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Stirk History, Family Crest & Coats of Arms



The Stirk name is said to be derived from an old Anglo Saxon name "Styrgar" which appeared in Mercia in ancient times. "Styrgar" denoted a battle spear.

Early Origins of the Stirk family


The surname Stirk was first found in Northhamptonshire where they held a family seat. This Anglo Saxon family name appears to have been undisturbed by the Norman invasion of 1066 A.D., retaining their estates in Northamptonshire. Clipston. Their seat, was not granted to one of the Norman nobles after the victory at Hastings, and remained the 'King's Land' according to the Domesday Book, [1]CITATION[CLOSE]
Williams, Dr Ann. And G.H. Martin, Eds., Domesday Book A Complete Translation. London: Penguin, 1992. Print. (ISBN 0-141-00523-8)
a survey taken by Duke William of Normandy in 1086 A.D.

Early History of the Stirk family


This web page shows only a small excerpt of our Stirk research.
Another 251 words (18 lines of text) covering the year 1634 is included under the topic Early Stirk History in all our PDF Extended History products and printed products wherever possible.

Stirk Spelling Variations


Spelling variations of this family name include: Sturgis, Sturges, Sturgiss, Sturgess, Sturge, Sturch, Sturk and many more.

Early Notables of the Stirk family (pre 1700)


More information is included under the topic Early Stirk Notables in all our PDF Extended History products and printed products wherever possible.

Migration of the Stirk family to the New World and Oceana


Some of the first settlers of this family name were:

Stirk Settlers in United States in the 17th Century

  • George Stirk, who arrived in New England in 1646 [2]CITATION[CLOSE]
    Filby, P. William, Meyer, Mary K., Passenger and immigration lists index : a guide to published arrival records of about 500,000 passengers who came to the United States and Canada in the seventeenth, eighteenth, and nineteenth centuries. 1982-1985 Cumulated Supplements in Four Volumes Detroit, Mich. : Gale Research Co., 1985, Print (ISBN 0-8103-1795-8)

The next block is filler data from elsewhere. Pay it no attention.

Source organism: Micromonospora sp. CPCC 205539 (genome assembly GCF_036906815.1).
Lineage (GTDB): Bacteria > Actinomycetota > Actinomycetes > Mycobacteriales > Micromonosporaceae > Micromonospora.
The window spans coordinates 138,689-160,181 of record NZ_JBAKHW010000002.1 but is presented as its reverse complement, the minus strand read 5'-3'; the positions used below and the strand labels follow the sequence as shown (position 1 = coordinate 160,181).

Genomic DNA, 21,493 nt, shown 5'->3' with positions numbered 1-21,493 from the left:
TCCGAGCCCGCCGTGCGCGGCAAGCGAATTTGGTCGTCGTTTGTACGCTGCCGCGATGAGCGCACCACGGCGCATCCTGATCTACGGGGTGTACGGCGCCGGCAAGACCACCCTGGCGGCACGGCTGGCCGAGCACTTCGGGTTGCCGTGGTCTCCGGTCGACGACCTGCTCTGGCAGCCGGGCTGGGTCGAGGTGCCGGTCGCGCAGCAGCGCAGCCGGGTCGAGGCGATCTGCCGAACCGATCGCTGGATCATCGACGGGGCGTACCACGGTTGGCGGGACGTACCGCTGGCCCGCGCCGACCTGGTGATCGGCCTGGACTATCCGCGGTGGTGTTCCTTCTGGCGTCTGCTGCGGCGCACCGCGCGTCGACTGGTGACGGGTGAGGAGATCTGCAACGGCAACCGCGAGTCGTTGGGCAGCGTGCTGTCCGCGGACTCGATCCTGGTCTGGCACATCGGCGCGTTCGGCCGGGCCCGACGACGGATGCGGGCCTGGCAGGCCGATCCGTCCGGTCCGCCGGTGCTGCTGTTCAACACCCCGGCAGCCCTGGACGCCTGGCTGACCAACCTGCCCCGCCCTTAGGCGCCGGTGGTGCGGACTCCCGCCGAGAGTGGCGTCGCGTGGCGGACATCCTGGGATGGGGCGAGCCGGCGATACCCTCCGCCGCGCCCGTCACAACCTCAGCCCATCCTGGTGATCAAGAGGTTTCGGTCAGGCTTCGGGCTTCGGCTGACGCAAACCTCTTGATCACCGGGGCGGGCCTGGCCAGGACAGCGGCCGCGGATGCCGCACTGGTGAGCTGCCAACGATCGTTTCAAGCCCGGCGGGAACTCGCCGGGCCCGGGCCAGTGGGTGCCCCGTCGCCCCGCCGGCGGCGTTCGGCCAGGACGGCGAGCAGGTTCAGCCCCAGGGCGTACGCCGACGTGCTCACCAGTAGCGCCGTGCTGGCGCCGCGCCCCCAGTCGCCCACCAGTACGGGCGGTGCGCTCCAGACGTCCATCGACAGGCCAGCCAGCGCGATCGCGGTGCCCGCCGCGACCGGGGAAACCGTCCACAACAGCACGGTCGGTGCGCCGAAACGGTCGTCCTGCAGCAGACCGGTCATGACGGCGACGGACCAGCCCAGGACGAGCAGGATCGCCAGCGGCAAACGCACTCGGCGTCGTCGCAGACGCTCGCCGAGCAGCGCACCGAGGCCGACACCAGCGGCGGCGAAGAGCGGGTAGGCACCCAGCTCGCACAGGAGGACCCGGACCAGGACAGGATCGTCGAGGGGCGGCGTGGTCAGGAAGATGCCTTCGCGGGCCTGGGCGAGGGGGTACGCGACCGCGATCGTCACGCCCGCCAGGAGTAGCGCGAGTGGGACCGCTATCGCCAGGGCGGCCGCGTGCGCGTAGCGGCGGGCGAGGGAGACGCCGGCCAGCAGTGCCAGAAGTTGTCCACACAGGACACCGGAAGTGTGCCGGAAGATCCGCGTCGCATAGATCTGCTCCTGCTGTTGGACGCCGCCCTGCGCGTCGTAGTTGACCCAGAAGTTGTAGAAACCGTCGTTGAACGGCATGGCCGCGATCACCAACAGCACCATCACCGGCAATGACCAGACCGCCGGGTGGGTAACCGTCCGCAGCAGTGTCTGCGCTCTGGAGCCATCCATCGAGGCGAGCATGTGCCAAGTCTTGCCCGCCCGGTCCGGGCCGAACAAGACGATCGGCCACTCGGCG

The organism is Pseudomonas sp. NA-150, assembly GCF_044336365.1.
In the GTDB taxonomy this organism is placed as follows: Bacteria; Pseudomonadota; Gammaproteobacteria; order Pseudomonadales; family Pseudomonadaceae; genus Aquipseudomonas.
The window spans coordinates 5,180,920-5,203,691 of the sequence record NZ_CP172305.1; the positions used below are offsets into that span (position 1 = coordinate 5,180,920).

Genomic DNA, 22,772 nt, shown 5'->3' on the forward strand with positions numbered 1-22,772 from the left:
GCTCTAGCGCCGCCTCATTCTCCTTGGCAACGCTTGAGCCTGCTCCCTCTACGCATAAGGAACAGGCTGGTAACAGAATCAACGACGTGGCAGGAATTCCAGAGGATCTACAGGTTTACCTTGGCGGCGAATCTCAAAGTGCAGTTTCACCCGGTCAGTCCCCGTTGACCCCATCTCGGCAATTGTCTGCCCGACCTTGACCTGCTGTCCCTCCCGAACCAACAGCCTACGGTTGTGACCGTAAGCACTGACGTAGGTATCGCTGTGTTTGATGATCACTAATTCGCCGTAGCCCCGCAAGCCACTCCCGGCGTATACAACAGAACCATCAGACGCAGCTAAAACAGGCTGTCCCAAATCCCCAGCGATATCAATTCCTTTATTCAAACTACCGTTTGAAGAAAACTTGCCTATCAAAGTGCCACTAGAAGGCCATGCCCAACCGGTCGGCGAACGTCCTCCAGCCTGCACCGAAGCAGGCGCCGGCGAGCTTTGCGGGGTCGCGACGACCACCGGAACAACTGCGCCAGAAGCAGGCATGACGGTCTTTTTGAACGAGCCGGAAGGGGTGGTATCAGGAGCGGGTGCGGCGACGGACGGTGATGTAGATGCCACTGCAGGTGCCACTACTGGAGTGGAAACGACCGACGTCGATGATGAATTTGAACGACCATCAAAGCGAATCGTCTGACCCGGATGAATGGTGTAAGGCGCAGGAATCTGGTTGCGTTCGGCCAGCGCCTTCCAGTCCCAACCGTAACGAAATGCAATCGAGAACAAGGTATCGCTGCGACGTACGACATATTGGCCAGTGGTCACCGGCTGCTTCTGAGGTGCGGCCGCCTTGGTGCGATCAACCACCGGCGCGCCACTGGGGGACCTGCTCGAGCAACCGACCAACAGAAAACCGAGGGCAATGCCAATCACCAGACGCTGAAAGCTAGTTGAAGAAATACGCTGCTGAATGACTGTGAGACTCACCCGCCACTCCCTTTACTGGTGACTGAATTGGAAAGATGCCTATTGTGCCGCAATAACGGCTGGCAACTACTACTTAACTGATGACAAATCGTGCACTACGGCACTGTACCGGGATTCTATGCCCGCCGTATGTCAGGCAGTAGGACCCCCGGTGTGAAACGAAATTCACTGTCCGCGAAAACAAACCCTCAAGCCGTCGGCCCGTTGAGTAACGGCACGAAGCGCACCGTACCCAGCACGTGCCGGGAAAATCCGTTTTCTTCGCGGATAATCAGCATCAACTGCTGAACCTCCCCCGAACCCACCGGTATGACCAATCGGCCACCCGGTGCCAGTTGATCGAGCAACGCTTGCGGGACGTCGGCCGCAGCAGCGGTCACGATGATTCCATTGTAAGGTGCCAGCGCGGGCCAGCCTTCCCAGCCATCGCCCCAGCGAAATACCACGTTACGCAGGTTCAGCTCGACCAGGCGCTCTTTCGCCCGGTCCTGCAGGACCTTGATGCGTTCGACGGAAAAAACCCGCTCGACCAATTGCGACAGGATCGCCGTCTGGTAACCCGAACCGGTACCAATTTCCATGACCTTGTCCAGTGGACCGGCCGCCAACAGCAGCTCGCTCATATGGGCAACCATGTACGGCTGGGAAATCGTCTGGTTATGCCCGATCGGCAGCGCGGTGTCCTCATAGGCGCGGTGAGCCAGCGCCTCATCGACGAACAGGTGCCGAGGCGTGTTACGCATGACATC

Stirk Settlers in Canada in the 18th Century

  • John Stirk, who landed in Nova Scotia in 1749

Contemporary Notables of the name Stirk (post 1700)


  • Samuel Stirk, American politician, Delegate to Continental Congress from Georgia, 1781; Georgia State Attorney General, 1781-85; County Judge in Georgia, 1786-89 [3]CITATION[CLOSE]
    The Political Graveyard: Alphabetical Name Index. (Retrieved 2015, November 17) . Retrieved from http://politicalgraveyard.com/alpha/index.html
  • John Stirk (b. 1955), English former footballer from Consett, England, active 1973 through 1983
  • Sarah Stirk, British television presenter for Sky News

The Stirk Motto


The motto was originally a war cry or slogan. Mottoes first began to be shown with arms in the 14th and 15th centuries, but were not in general use until the 17th century. Thus the oldest coats of arms generally do not include a motto. Mottoes seldom form part of the grant of arms: Under most heraldic authorities, a motto is an optional component of the coat of arms, and can be added to or changed at will; many families have chosen not to display a motto.

Motto: Esse quam videri
Motto Translation: To be, rather than to seem.


Stirk Family Crest Products



See Also



Citations


  1. ^ Williams, Dr Ann. And G.H. Martin, Eds., Domesday Book A Complete Translation. London: Penguin, 1992. Print. (ISBN 0-141-00523-8)
  2. ^ Filby, P. William, Meyer, Mary K., Passenger and immigration lists index : a guide to published arrival records of about 500,000 passengers who came to the United States and Canada in the seventeenth, eighteenth, and nineteenth centuries. 1982-1985 Cumulated Supplements in Four Volumes Detroit, Mich. : Gale Research Co., 1985, Print (ISBN 0-8103-1795-8)
  3. ^ The Political Graveyard: Alphabetical Name Index. (Retrieved 2015, November 17) . Retrieved from http://politicalgraveyard.com/alpha/index.html

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